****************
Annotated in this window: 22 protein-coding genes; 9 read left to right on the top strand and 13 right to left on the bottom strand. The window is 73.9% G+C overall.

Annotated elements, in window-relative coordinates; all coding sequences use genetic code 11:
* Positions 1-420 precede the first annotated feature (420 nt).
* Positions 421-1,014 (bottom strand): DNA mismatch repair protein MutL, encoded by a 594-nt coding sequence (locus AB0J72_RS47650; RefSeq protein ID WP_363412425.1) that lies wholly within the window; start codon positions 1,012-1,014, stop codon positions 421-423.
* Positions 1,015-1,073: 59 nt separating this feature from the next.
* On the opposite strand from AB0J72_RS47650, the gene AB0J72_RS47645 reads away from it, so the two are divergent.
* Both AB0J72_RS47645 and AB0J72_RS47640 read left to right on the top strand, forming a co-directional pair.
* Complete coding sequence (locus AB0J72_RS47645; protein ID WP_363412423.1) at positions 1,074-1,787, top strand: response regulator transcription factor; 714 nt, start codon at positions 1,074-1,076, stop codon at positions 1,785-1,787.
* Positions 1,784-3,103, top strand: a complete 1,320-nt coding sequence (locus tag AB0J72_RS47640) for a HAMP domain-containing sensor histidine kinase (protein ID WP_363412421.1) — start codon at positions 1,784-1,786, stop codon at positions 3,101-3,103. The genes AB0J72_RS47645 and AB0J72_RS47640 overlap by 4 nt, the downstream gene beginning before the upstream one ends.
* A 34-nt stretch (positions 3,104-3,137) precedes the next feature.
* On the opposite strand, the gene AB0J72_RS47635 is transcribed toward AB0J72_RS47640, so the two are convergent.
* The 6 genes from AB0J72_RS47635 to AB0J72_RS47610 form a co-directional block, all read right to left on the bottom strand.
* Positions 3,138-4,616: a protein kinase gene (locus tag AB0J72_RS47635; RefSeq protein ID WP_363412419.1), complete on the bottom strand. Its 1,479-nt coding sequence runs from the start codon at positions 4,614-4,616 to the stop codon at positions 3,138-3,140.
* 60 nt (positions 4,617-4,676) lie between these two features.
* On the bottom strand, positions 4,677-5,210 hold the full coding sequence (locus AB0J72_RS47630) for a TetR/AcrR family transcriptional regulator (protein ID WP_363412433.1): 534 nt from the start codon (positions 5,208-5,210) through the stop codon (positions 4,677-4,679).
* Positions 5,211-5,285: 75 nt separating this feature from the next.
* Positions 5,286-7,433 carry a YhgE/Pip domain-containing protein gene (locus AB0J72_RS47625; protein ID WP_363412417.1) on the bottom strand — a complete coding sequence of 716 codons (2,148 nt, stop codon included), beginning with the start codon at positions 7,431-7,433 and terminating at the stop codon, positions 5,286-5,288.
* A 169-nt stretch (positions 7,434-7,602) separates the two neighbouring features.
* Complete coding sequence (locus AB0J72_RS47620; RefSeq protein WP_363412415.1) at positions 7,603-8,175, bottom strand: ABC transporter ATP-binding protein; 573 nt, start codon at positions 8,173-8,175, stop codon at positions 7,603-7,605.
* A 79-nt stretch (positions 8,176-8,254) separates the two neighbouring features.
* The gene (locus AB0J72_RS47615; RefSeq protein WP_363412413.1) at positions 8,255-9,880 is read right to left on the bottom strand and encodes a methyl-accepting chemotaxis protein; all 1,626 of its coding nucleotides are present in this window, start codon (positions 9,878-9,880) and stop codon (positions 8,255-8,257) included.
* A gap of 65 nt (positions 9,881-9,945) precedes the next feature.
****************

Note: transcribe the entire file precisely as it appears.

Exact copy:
Annotated in this window: 22 protein-coding genes; 9 read left to right on the top strand and 13 right to left on the bottom strand. The window is 73.9% G+C overall.

Annotated elements, in window-relative coordinates; all coding sequences use genetic code 11:
* Positions 1-420 precede the first annotated feature (420 nt).
* Positions 421-1,014 (bottom strand): DNA mismatch repair protein MutL, encoded by a 594-nt coding sequence (locus AB0J72_RS47650; RefSeq protein ID WP_363412425.1) that lies wholly within the window; start codon positions 1,012-1,014, stop codon positions 421-423.
* Positions 1,015-1,073: 59 nt separating this feature from the next.
* On the opposite strand from AB0J72_RS47650, the gene AB0J72_RS47645 reads away from it, so the two are divergent.
* Both AB0J72_RS47645 and AB0J72_RS47640 read left to right on the top strand, forming a co-directional pair.
* Complete coding sequence (locus AB0J72_RS47645; protein ID WP_363412423.1) at positions 1,074-1,787, top strand: response regulator transcription factor; 714 nt, start codon at positions 1,074-1,076, stop codon at positions 1,785-1,787.
* Positions 1,784-3,103, top strand: a complete 1,320-nt coding sequence (locus tag AB0J72_RS47640) for a HAMP domain-containing sensor histidine kinase (protein ID WP_363412421.1) — start codon at positions 1,784-1,786, stop codon at positions 3,101-3,103. The genes AB0J72_RS47645 and AB0J72_RS47640 overlap by 4 nt, the downstream gene beginning before the upstream one ends.
* A 34-nt stretch (positions 3,104-3,137) precedes the next feature.
* On the opposite strand, the gene AB0J72_RS47635 is transcribed toward AB0J72_RS47640, so the two are convergent.
* The 6 genes from AB0J72_RS47635 to AB0J72_RS47610 form a co-directional block, all read right to left on the bottom strand.
* Positions 3,138-4,616: a protein kinase gene (locus tag AB0J72_RS47635; RefSeq protein ID WP_363412419.1), complete on the bottom strand. Its 1,479-nt coding sequence runs from the start codon at positions 4,614-4,616 to the stop codon at positions 3,138-3,140.
* 60 nt (positions 4,617-4,676) lie between these two features.
* On the bottom strand, positions 4,677-5,210 hold the full coding sequence (locus AB0J72_RS47630) for a TetR/AcrR family transcriptional regulator (protein ID WP_363412433.1): 534 nt from the start codon (positions 5,208-5,210) through the stop codon (positions 4,677-4,679).
* Positions 5,211-5,285: 75 nt separating this feature from the next.
* Positions 5,286-7,433 carry a YhgE/Pip domain-containing protein gene (locus AB0J72_RS47625; protein ID WP_363412417.1) on the bottom strand — a complete coding sequence of 716 codons (2,148 nt, stop codon included), beginning with the start codon at positions 7,431-7,433 and terminating at the stop codon, positions 5,286-5,288.
* A 169-nt stretch (positions 7,434-7,602) separates the two neighbouring features.
* Complete coding sequence (locus AB0J72_RS47620; RefSeq protein WP_363412415.1) at positions 7,603-8,175, bottom strand: ABC transporter ATP-binding protein; 573 nt, start codon at positions 8,173-8,175, stop codon at positions 7,603-7,605.
* A 79-nt stretch (positions 8,176-8,254) separates the two neighbouring features.
* The gene (locus AB0J72_RS47615; RefSeq protein WP_363412413.1) at positions 8,255-9,880 is read right to left on the bottom strand and encodes a methyl-accepting chemotaxis protein; all 1,626 of its coding nucleotides are present in this window, start codon (positions 9,878-9,880) and stop codon (positions 8,255-8,257) included.
* A gap of 65 nt (positions 9,881-9,945) precedes the next feature.